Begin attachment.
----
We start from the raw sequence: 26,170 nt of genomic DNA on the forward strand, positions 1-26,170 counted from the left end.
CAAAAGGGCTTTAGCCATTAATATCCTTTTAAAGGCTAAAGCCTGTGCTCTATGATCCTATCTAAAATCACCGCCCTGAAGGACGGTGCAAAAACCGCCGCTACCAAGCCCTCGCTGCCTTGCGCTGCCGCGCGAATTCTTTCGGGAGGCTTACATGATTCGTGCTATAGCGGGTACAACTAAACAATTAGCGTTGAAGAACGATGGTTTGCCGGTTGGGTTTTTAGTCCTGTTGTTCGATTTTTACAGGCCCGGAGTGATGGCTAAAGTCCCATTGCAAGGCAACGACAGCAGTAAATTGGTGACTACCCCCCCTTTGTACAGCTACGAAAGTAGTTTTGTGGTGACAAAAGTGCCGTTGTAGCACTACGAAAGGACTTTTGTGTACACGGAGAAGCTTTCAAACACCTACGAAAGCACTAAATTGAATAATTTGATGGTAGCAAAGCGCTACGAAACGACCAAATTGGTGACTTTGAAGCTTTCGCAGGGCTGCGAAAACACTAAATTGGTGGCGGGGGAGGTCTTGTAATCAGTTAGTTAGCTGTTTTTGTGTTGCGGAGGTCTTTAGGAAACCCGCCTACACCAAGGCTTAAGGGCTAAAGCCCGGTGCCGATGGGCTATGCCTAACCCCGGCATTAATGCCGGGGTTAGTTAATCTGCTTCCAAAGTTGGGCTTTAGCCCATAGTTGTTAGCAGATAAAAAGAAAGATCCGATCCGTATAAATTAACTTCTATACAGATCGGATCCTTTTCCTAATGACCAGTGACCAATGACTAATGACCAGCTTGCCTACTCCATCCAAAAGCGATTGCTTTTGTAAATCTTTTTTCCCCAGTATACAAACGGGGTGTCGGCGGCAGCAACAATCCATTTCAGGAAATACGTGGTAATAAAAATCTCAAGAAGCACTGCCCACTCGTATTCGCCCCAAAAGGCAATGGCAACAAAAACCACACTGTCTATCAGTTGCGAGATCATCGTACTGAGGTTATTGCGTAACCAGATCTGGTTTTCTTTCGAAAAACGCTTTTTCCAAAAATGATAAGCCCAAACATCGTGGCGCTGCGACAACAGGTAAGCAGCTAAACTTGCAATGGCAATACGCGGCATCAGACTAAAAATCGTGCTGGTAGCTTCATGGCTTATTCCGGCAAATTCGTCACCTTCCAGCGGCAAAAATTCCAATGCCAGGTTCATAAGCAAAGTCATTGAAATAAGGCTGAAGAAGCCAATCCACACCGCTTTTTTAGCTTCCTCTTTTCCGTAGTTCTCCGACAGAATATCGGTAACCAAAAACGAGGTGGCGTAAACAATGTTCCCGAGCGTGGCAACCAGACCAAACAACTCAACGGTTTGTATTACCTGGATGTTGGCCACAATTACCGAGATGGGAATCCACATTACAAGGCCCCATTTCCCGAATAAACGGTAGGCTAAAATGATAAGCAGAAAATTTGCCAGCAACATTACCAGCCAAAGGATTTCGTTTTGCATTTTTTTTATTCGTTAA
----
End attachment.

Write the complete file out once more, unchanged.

We start from the raw sequence: 26,170 nt of genomic DNA on the forward strand, positions 1-26,170 counted from the left end.
CAAAAGGGCTTTAGCCATTAATATCCTTTTAAAGGCTAAAGCCTGTGCTCTATGATCCTATCTAAAATCACCGCCCTGAAGGACGGTGCAAAAACCGCCGCTACCAAGCCCTCGCTGCCTTGCGCTGCCGCGCGAATTCTTTCGGGAGGCTTACATGATTCGTGCTATAGCGGGTACAACTAAACAATTAGCGTTGAAGAACGATGGTTTGCCGGTTGGGTTTTTAGTCCTGTTGTTCGATTTTTACAGGCCCGGAGTGATGGCTAAAGTCCCATTGCAAGGCAACGACAGCAGTAAATTGGTGACTACCCCCCCTTTGTACAGCTACGAAAGTAGTTTTGTGGTGACAAAAGTGCCGTTGTAGCACTACGAAAGGACTTTTGTGTACACGGAGAAGCTTTCAAACACCTACGAAAGCACTAAATTGAATAATTTGATGGTAGCAAAGCGCTACGAAACGACCAAATTGGTGACTTTGAAGCTTTCGCAGGGCTGCGAAAACACTAAATTGGTGGCGGGGGAGGTCTTGTAATCAGTTAGTTAGCTGTTTTTGTGTTGCGGAGGTCTTTAGGAAACCCGCCTACACCAAGGCTTAAGGGCTAAAGCCCGGTGCCGATGGGCTATGCCTAACCCCGGCATTAATGCCGGGGTTAGTTAATCTGCTTCCAAAGTTGGGCTTTAGCCCATAGTTGTTAGCAGATAAAAAGAAAGATCCGATCCGTATAAATTAACTTCTATACAGATCGGATCCTTTTCCTAATGACCAGTGACCAATGACTAATGACCAGCTTGCCTACTCCATCCAAAAGCGATTGCTTTTGTAAATCTTTTTTCCCCAGTATACAAACGGGGTGTCGGCGGCAGCAACAATCCATTTCAGGAAATACGTGGTAATAAAAATCTCAAGAAGCACTGCCCACTCGTATTCGCCCCAAAAGGCAATGGCAACAAAAACCACACTGTCTATCAGTTGCGAGATCATCGTACTGAGGTTATTGCGTAACCAGATCTGGTTTTCTTTCGAAAAACGCTTTTTCCAAAAATGATAAGCCCAAACATCGTGGCGCTGCGACAACAGGTAAGCAGCTAAACTTGCAATGGCAATACGCGGCATCAGACTAAAAATCGTGCTGGTAGCTTCATGGCTTATTCCGGCAAATTCGTCACCTTCCAGCGGCAAAAATTCCAATGCCAGGTTCATAAGCAAAGTCATTGAAATAAGGCTGAAGAAGCCAATCCACACCGCTTTTTTAGCTTCCTCTTTTCCGTAGTTCTCCGACAGAATATCGGTAACCAAAAACGAGGTGGCGTAAACAATGTTCCCGAGCGTGGCAACCAGACCAAACAACTCAACGGTTTGTATTACCTGGATGTTGGCCACAATTACCGAGATGGGAATCCACATTACAAGGCCCCATTTCCCGAATAAACGGTAGGCTAAAATGATAAGCAGAAAATTTGCCAGCAACATTACCAGCCAAAGGATTTCGTTTTGCATTTTTTTTATTCGTTAA